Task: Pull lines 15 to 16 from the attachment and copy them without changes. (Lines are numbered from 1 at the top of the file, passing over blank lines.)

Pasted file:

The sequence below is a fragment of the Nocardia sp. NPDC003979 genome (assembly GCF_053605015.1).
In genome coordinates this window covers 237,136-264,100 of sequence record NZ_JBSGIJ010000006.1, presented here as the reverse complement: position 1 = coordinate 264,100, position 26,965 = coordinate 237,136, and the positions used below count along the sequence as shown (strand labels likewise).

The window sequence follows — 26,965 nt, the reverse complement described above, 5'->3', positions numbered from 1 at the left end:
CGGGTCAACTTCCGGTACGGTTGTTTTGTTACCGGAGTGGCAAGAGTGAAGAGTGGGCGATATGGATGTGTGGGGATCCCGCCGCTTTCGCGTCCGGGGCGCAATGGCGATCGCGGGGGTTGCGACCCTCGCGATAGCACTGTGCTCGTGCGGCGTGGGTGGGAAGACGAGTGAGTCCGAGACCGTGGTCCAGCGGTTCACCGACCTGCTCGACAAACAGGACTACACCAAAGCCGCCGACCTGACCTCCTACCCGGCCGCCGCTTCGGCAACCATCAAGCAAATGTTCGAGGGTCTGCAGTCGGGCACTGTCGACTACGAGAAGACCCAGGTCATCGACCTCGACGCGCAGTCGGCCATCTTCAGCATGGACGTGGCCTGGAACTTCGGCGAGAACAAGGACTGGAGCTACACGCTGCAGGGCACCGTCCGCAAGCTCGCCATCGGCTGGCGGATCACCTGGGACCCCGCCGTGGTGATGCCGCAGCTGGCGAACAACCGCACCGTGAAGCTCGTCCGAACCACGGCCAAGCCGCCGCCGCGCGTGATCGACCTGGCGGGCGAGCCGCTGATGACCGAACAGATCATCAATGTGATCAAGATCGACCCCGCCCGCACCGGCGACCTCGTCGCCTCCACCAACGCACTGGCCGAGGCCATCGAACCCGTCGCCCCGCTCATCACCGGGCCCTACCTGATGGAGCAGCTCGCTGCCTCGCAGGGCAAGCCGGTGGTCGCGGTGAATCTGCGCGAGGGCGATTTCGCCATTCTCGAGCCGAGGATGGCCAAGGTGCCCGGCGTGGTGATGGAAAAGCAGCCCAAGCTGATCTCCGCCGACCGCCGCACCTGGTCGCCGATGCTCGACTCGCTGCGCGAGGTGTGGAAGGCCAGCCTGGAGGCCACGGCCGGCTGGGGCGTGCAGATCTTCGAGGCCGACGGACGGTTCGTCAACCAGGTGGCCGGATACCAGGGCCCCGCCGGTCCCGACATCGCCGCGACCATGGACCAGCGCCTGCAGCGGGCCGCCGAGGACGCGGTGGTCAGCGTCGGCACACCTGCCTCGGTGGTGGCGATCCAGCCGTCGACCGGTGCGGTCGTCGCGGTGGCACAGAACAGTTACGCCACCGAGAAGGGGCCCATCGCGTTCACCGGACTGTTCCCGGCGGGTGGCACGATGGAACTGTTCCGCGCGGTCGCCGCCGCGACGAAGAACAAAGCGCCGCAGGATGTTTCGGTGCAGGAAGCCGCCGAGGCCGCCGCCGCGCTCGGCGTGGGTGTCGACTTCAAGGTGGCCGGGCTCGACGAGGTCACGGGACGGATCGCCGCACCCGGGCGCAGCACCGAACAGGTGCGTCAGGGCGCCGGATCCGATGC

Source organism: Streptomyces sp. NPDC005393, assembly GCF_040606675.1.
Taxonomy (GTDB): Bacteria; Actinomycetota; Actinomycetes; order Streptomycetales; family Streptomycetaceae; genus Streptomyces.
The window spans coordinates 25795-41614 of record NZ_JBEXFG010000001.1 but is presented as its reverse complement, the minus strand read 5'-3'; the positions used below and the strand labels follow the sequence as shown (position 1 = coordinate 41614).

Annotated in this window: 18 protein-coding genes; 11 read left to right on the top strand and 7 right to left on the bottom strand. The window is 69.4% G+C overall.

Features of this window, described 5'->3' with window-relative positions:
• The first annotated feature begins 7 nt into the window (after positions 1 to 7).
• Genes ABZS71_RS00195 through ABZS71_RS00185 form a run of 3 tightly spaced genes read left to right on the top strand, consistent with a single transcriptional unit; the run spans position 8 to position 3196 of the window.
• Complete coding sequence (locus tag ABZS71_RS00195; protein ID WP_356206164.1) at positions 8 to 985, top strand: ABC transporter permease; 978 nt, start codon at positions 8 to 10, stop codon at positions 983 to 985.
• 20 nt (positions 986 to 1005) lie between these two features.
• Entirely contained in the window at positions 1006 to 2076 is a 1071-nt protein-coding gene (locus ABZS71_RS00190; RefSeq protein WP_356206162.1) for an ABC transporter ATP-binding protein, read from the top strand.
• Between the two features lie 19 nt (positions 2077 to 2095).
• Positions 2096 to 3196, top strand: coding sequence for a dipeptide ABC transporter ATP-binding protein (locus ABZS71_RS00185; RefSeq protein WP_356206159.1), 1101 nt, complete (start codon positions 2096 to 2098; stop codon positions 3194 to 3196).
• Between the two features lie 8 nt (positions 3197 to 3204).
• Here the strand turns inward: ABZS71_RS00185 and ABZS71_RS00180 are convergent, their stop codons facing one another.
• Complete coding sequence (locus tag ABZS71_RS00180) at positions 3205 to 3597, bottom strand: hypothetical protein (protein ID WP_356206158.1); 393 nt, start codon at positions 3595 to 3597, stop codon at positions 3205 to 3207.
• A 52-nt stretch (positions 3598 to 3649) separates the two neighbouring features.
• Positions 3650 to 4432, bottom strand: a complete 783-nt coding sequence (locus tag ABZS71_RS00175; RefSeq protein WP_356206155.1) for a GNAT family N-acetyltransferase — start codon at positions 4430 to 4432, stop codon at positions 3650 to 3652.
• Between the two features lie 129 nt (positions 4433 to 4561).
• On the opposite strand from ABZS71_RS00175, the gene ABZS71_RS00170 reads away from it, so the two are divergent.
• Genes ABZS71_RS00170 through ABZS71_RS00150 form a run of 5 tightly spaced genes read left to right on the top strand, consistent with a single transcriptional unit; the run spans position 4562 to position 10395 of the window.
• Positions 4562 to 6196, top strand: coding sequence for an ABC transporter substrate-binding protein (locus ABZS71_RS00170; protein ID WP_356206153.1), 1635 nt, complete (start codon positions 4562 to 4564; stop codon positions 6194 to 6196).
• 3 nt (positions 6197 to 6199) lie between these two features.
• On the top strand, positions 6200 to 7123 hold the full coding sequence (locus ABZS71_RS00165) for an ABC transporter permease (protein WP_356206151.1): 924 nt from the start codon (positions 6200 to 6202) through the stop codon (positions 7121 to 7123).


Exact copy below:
• Between the two features lie 19 nt (positions 2077 to 2095).
• Positions 2096 to 3196, top strand: coding sequence for a dipeptide ABC transporter ATP-binding protein (locus ABZS71_RS00185; RefSeq protein WP_356206159.1), 1101 nt, complete (start codon positions 2096 to 2098; stop codon positions 3194 to 3196).